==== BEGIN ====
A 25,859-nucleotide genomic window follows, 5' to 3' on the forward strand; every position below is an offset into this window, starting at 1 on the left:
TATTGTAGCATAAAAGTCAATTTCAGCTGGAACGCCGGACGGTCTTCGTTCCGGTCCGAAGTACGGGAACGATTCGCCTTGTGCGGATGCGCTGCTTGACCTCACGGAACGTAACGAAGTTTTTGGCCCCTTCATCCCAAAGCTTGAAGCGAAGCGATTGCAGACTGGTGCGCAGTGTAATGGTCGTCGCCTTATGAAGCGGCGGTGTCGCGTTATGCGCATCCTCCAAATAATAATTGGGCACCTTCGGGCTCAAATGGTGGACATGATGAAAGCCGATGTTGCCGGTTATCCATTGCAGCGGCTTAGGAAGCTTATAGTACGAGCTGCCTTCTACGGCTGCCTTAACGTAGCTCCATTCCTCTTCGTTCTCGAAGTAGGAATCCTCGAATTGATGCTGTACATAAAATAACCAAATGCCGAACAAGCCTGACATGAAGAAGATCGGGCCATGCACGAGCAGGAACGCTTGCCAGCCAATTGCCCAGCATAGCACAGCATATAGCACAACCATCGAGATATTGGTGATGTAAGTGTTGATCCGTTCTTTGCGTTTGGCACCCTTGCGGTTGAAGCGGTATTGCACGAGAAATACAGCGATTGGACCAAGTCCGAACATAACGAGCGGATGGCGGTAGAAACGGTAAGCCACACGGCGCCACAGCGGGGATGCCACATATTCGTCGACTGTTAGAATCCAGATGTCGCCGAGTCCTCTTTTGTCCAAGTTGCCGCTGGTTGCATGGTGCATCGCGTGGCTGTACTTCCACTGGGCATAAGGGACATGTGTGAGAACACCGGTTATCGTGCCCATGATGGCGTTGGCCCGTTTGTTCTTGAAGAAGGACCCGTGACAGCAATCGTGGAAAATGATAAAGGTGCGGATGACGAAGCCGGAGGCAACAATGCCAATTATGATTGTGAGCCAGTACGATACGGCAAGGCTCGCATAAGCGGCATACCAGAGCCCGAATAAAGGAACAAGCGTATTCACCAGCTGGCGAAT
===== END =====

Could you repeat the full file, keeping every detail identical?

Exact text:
A 25,859-nucleotide genomic window follows, 5' to 3' on the forward strand; every position below is an offset into this window, starting at 1 on the left:
TATTGTAGCATAAAAGTCAATTTCAGCTGGAACGCCGGACGGTCTTCGTTCCGGTCCGAAGTACGGGAACGATTCGCCTTGTGCGGATGCGCTGCTTGACCTCACGGAACGTAACGAAGTTTTTGGCCCCTTCATCCCAAAGCTTGAAGCGAAGCGATTGCAGACTGGTGCGCAGTGTAATGGTCGTCGCCTTATGAAGCGGCGGTGTCGCGTTATGCGCATCCTCCAAATAATAATTGGGCACCTTCGGGCTCAAATGGTGGACATGATGAAAGCCGATGTTGCCGGTTATCCATTGCAGCGGCTTAGGAAGCTTATAGTACGAGCTGCCTTCTACGGCTGCCTTAACGTAGCTCCATTCCTCTTCGTTCTCGAAGTAGGAATCCTCGAATTGATGCTGTACATAAAATAACCAAATGCCGAACAAGCCTGACATGAAGAAGATCGGGCCATGCACGAGCAGGAACGCTTGCCAGCCAATTGCCCAGCATAGCACAGCATATAGCACAACCATCGAGATATTGGTGATGTAAGTGTTGATCCGTTCTTTGCGTTTGGCACCCTTGCGGTTGAAGCGGTATTGCACGAGAAATACAGCGATTGGACCAAGTCCGAACATAACGAGCGGATGGCGGTAGAAACGGTAAGCCACACGGCGCCACAGCGGGGATGCCACATATTCGTCGACTGTTAGAATCCAGATGTCGCCGAGTCCTCTTTTGTCCAAGTTGCCGCTGGTTGCATGGTGCATCGCGTGGCTGTACTTCCACTGGGCATAAGGGACATGTGTGAGAACACCGGTTATCGTGCCCATGATGGCGTTGGCCCGTTTGTTCTTGAAGAAGGACCCGTGACAGCAATCGTGGAAAATGATAAAGGTGCGGATGACGAAGCCGGAGGCAACAATGCCAATTATGATTGTGAGCCAGTACGATACGGCAAGGCTCGCATAAGCGGCATACCAGAGCCCGAATAAAGGAACAAGCGTATTCACCAGCTGGCGAAT